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A tax filing made with the local IRS office within 30 days of a restricted stock grant that taxes its value on the grant date instead of at vesting (the usual time of taxation for restricted stock). After you file the election, taxes are based on the fair market value on the grant date, and any future appreciation is taxed as capital gain. If you do not file the election, taxes are based on the fair market value on the date the restrictions lapse, i.e. the vesting date. The 83(b) election can make sense if the stock price is expected to be much higher at vesting than at grant, in which case the lower value at grant results in less tax.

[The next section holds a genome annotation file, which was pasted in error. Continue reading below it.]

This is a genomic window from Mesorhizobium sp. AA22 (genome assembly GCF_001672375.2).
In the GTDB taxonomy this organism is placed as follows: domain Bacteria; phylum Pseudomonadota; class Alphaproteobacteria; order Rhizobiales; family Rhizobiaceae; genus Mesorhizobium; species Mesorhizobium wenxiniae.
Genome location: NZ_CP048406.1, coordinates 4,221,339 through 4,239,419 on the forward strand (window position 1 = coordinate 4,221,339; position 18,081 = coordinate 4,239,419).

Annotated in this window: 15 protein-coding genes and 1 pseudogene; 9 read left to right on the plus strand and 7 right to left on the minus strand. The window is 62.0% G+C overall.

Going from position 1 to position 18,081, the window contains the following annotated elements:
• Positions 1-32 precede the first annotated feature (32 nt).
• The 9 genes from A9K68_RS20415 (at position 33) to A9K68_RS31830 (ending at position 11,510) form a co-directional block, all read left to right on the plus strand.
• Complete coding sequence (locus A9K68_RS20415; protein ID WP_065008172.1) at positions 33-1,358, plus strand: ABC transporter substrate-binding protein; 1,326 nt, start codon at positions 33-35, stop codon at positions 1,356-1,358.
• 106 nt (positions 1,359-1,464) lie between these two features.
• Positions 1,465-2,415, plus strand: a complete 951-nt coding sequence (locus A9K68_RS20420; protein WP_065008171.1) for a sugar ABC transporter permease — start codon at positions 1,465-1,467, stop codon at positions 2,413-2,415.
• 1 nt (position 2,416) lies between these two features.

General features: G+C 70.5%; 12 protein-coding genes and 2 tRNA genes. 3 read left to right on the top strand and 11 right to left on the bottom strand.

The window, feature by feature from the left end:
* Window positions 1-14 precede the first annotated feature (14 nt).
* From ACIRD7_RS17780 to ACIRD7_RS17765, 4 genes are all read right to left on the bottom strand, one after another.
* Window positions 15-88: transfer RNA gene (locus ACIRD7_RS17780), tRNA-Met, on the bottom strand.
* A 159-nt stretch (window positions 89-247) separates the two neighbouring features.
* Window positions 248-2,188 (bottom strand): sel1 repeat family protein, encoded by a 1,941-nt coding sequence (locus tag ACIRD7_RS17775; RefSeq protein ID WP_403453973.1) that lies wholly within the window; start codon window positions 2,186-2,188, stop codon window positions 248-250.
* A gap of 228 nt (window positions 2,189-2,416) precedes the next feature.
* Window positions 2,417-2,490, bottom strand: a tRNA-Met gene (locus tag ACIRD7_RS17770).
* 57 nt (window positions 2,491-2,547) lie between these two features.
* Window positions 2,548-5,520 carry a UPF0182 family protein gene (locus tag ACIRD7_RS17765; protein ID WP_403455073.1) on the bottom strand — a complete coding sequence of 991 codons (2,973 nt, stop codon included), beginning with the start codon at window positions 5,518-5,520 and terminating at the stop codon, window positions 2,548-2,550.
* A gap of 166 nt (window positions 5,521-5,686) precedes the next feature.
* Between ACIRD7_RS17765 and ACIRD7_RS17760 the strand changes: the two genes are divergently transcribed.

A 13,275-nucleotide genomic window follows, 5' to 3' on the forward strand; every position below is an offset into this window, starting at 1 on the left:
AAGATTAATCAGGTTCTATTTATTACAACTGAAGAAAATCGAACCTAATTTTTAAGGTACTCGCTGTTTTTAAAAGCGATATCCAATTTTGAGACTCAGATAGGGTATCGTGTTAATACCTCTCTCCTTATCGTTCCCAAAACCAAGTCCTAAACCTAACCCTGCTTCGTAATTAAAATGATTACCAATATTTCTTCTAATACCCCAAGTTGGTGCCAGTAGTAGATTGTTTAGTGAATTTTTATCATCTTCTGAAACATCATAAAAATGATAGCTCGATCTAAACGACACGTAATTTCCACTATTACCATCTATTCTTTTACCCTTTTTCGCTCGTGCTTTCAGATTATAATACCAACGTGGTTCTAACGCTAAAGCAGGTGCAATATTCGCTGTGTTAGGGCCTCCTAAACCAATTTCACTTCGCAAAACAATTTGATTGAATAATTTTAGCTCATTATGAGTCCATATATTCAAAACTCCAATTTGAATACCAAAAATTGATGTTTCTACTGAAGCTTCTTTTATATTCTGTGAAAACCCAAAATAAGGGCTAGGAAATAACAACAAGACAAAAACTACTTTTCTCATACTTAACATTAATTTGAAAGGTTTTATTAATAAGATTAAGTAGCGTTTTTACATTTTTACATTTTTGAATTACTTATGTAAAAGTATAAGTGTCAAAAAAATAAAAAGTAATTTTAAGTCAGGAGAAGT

For early-exercise options, the 83(b) election essentially says that you agree to recognize now as ordinary income for NQSOs or as an AMT item for ISOs any spread between the stock's fair market value and your exercise price. In this way, the future appreciation of the company's stock can be taxed at favorable long-term capital gains rates upon the sale of the underlying stock.
For details on the 83(b) election, see the relevant FAQs elsewhere on this website.
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